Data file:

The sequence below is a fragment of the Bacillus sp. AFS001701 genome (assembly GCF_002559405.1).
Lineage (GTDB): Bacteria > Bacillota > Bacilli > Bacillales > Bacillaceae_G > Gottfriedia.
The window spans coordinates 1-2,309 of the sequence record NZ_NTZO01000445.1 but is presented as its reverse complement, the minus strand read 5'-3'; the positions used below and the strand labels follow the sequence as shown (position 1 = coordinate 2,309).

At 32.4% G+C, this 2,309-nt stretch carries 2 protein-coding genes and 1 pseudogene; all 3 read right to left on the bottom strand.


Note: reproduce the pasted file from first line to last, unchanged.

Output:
The sequence below is a fragment of the Bacillus sp. AFS001701 genome (assembly GCF_002559405.1).
Lineage (GTDB): Bacteria > Bacillota > Bacilli > Bacillales > Bacillaceae_G > Gottfriedia.
The window spans coordinates 1-2,309 of the sequence record NZ_NTZO01000445.1 but is presented as its reverse complement, the minus strand read 5'-3'; the positions used below and the strand labels follow the sequence as shown (position 1 = coordinate 2,309).

At 32.4% G+C, this 2,309-nt stretch carries 2 protein-coding genes and 1 pseudogene; all 3 read right to left on the bottom strand.